And about that line, it is nice. And clearly impactful.
    But is it legal, decent, honest and truthful? I’d imagine working in a coffee shop, where the kind of protective clothing you get is a cotton apron, not a helmet with thunderbolts on, would be more about spills than thrills. 😉

  5. Thanks for your comments Lou. In answer to your questions, I’d say that yes, you’re right: the job is indeed the commodity, not the person – I think this is due in my part to not having consumed enough coffee when I wrote the post first thing this morning! Many recruitment campaigns have to sell an entire employer brand at the point of purchase, in the case of Costa Coffee.

    Increasingly, Social Media is being implemented more frequently for recruitment campaigns and employer branding, but in the retail space especially, we still have the age-old ‘join our team’, branded recruitment posters. The point I intended to make was that when writing copy for recruitment, we have to persuade people to commit to a much more in-depth and long-term relationship / transaction – ‘commit to working here’ rather than ‘buy this cup of coffee’. Bearing this in mine, so many of the aforementioned retail examples are, in my humble opinion, not that inspiring!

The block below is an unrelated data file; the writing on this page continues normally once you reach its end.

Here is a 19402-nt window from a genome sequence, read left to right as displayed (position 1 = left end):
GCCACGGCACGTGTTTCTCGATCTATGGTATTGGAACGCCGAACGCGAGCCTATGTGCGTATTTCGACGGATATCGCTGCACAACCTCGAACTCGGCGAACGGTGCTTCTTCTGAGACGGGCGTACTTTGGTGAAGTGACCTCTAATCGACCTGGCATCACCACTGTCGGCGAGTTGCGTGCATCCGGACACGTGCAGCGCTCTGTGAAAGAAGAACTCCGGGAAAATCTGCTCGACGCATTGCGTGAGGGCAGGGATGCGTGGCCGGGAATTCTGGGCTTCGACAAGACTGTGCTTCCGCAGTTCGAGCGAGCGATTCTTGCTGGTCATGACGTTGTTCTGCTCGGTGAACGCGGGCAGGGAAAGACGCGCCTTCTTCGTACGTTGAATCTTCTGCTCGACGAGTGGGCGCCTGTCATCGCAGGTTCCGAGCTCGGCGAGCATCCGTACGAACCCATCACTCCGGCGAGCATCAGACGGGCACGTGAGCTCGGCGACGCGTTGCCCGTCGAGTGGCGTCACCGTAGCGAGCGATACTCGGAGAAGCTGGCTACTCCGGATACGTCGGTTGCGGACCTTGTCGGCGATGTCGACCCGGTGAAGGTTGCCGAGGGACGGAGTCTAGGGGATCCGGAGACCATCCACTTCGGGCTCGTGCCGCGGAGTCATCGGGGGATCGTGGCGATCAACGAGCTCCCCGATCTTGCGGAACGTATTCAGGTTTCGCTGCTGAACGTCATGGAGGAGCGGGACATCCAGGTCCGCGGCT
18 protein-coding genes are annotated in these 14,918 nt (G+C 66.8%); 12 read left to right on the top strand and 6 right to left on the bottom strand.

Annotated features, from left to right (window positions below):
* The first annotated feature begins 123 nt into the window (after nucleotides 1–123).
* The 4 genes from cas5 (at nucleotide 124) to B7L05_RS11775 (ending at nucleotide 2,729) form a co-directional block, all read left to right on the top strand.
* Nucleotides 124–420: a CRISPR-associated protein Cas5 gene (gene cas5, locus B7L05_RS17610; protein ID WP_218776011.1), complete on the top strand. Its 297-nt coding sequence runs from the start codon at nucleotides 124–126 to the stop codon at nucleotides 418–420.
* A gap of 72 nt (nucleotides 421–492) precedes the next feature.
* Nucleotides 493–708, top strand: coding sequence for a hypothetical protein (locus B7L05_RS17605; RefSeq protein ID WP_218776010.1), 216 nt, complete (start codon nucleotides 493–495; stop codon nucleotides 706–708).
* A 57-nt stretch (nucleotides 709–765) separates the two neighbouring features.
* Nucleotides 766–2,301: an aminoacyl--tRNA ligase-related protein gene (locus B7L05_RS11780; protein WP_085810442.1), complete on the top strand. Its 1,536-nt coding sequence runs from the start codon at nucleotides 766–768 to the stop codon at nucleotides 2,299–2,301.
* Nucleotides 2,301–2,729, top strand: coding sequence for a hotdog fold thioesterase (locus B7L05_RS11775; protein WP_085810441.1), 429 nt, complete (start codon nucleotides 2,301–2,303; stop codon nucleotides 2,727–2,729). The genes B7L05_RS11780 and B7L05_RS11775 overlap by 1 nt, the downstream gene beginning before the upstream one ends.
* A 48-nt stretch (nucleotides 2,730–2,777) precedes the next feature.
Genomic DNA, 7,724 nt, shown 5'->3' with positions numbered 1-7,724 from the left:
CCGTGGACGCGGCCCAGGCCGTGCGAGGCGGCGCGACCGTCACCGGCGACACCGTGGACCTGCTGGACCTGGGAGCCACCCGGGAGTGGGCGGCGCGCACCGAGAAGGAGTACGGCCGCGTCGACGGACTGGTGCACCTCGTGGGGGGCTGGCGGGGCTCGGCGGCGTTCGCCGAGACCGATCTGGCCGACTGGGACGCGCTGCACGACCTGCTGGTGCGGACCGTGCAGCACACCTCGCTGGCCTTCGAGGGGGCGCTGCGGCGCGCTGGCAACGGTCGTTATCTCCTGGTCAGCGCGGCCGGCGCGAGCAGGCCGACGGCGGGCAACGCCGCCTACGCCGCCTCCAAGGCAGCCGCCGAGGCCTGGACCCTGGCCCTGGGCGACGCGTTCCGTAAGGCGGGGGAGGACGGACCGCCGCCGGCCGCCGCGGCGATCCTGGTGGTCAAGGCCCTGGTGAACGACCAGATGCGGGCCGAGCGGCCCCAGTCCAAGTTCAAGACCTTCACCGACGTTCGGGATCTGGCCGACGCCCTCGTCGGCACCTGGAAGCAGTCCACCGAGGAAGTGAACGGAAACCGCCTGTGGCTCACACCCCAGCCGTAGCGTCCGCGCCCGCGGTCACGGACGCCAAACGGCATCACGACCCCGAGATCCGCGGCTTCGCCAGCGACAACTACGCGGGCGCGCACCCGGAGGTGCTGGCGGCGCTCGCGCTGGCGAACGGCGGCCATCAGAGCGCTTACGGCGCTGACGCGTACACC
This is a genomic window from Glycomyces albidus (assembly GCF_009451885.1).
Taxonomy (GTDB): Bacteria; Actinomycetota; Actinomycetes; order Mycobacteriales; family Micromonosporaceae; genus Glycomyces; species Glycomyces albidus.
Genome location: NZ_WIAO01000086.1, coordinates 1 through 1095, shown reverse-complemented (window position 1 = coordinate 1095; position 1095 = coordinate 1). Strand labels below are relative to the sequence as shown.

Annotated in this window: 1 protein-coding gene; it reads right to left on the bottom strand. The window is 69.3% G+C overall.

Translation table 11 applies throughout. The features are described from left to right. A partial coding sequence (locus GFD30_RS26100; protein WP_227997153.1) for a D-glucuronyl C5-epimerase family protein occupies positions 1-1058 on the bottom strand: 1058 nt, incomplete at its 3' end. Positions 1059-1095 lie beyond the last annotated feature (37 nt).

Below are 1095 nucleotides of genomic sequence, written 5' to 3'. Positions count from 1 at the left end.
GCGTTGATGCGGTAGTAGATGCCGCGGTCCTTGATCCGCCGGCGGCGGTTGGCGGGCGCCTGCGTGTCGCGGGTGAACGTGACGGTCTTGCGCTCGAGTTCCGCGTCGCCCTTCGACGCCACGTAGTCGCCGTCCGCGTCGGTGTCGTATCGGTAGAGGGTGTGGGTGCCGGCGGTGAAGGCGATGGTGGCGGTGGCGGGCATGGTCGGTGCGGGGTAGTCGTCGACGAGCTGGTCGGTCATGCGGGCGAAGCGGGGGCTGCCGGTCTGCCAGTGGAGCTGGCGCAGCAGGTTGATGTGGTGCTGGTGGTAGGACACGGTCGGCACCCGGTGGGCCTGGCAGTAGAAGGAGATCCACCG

I fully appreciate Alasdair’s comments that these may have been penned by non-copywriters / non-marketing types, e.g. by HR people or internal recruiters. I fully understand that this may be directly due to budget constraints or an ill-informed brief – perhaps I didn’t make this point clearly enough in the post.

    In a nutshell, what I really intended to say was that I saw this ad this morning and thought it to be a great example of engaging, effective copy that clearly is trying to convey a fun image of the company as an employer, and achieving this through some simple but effective copy. As Lou says, the reality of this premise may be questionable, but from a copy perspective, it’s a solid example of well thought-out copywriting.

  6. I found recruitment advertising a challenge, but it produced one of my best taglines. We had just landed one of the nation’s largest convenient store chains called Kangaroo. It was (before gas margins crashed) a great place to latch onto a growing company and make some real money. Systemwide. The line: Bound for Greatness. We developed a range of residual communications around this tagline. It worked. Then gas margins tanked, they laid off tons of people and they’re still scrambling to keep their heads above water. That’s how it goes, sometimes.

  7. Being Kangaroo, I imagine that their employees took a leap of faith anyway. I’ll get my coat!